Portraying an existing and popular world setting can be difficult. Portraying the real one is even harder. 1939’s The Wonderful Wizard of Oz was certainly colorful and full of life. The movie and almost everything in it are not just Hollywood lore, but American icons. Yet it was not completely faithful to Frank Baum’s book. James C. O’Conner’s The Card Game of Oz is so intertwined with Baum’s narrative that you can almost rewrite the entire book with the cards!
Of course that means the artwork already begins at odds with our popular conception of the Land of Oz. We already know what it looks like thanks to MGM. But fans of all of Baum’s fourteen books transporting us through his extraordinary universe will delight in the collected illustrations here. The artists do an incredible job bringing to life all of the story that the musical neglected. There are some better than others, of course, particularly with characters that aren’t quite realistic looking. Yet overall, the images are just as colorful as was Judy Garland and amazingly cohesive across the set, despite the variety of talent and style assembled to produce this unique title.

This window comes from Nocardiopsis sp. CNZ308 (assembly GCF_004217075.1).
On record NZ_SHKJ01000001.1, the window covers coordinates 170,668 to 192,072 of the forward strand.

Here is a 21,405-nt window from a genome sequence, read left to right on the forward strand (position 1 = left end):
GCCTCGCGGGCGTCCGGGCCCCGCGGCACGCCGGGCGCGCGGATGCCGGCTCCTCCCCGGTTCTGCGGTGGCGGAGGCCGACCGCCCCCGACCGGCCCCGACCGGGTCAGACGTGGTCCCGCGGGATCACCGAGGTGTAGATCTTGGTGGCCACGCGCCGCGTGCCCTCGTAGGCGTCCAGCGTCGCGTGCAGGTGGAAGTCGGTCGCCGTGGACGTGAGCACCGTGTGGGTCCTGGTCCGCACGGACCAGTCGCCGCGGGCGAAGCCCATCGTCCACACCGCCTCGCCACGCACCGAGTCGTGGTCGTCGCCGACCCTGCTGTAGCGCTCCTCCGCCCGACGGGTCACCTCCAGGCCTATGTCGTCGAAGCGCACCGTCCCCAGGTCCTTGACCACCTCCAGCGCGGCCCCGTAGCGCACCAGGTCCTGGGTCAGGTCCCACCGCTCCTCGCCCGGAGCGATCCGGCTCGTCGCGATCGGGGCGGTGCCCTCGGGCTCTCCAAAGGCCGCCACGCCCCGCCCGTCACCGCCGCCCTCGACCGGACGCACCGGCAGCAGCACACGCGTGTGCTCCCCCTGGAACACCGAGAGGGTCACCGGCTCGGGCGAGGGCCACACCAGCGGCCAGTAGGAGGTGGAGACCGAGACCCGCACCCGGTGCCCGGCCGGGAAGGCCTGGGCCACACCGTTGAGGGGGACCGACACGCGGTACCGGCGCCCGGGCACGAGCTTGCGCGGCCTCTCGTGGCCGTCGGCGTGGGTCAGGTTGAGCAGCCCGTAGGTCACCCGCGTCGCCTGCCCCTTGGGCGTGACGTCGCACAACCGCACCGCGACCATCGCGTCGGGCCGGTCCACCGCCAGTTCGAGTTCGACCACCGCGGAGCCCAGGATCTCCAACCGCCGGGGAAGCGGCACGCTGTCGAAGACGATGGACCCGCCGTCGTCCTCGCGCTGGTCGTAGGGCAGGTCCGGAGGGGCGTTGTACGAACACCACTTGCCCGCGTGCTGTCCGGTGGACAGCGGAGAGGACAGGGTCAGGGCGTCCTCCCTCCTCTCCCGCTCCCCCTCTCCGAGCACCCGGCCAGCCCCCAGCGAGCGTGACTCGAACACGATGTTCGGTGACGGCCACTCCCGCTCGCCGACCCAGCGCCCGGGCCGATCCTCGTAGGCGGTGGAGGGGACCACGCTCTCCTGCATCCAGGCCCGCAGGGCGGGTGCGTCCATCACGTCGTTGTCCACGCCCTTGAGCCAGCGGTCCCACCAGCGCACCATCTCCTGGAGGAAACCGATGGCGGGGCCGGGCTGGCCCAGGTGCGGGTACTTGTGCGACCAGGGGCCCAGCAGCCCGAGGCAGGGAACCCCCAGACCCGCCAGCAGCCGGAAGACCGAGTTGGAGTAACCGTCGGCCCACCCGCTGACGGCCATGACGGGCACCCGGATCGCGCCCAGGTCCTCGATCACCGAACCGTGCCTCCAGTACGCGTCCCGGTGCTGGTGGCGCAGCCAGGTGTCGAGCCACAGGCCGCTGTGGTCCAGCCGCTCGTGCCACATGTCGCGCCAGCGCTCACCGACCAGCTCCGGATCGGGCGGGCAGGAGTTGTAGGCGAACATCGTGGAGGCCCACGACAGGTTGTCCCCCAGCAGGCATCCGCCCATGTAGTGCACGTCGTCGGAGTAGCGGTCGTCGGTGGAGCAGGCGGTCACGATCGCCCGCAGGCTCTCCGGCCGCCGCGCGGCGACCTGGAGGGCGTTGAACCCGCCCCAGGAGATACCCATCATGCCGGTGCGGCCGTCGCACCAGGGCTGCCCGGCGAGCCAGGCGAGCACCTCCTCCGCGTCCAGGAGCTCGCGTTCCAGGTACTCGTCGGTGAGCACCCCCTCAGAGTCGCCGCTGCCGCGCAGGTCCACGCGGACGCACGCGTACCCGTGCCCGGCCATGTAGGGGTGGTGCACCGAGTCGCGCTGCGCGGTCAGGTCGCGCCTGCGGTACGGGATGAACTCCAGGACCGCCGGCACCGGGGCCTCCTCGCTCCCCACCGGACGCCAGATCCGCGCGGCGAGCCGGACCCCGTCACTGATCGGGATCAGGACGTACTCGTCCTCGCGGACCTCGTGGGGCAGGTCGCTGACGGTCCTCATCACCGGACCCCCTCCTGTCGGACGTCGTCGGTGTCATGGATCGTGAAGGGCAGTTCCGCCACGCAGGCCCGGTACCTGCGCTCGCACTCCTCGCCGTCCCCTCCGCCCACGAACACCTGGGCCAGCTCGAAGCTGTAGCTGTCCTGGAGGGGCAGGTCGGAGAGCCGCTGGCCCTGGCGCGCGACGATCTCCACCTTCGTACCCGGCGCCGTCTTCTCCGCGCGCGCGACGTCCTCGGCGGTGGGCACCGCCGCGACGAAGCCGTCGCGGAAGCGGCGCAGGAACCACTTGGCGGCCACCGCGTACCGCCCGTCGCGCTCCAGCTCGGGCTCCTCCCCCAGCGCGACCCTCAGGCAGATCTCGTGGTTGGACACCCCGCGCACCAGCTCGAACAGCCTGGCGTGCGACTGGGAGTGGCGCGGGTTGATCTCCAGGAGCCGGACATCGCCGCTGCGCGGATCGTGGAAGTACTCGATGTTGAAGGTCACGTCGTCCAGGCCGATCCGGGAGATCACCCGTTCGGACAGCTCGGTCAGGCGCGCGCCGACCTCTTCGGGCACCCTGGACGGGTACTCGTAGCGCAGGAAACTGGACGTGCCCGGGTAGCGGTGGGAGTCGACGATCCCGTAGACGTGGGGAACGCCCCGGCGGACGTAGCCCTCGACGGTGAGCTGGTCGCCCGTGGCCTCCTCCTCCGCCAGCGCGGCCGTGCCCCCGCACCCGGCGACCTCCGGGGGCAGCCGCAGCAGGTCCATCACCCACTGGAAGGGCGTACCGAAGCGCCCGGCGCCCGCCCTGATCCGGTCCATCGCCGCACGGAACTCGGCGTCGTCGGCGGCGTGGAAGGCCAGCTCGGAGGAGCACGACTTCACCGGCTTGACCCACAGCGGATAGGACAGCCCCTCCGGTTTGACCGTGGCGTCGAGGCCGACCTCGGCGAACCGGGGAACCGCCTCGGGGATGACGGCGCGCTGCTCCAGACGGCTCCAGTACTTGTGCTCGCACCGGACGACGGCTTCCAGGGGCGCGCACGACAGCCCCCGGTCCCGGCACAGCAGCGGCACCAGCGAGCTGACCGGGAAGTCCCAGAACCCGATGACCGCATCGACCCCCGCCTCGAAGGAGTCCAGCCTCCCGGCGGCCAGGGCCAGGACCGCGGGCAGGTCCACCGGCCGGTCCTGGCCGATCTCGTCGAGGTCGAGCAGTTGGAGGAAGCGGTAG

Citadels (2016 edition)
Andrew Bosley, Simon Eckert
When a new edition of an old title is released, one of the aspects compared, contrasted and debated between the two versions is the artwork. And it can drive gamers into two camps like a political issue splits an electorate. Okay, so I exaggerate for effect. Still, it creates buzz in the forums between the old schoolers who live and die by the original art and those that prefer the fresh change. Citadels is a role selection, city-building game. But really it’s a role selection game. It’s about interaction, guessing, bluffing and second-guessing. Building your city districts is a means to measure how well you’re doing at intrigue.
In such a minimalist design, what the cards look like is essentially moot. Yet they do provide context, as well as an opportunity to display some wonderful art at the same time. The first edition’s illustrations were fine, but I always found them a bit dour and serious. Perhaps that mood fits the game’s theme more precisely? But also it seemed as if it didn’t take advantage of the complete color spectrum. Overall Bosley and Eckert imbue the second edition with a cheerier tone full of more realism, and amazing technical skill and attention to detail. I’m uncertain to what extent each illustrated which parts, but their work is more akin to traditional paintings. It may not do anything for the game mechanically or thematically, but it’s arresting to behold while you’re planning to stab someone in the back.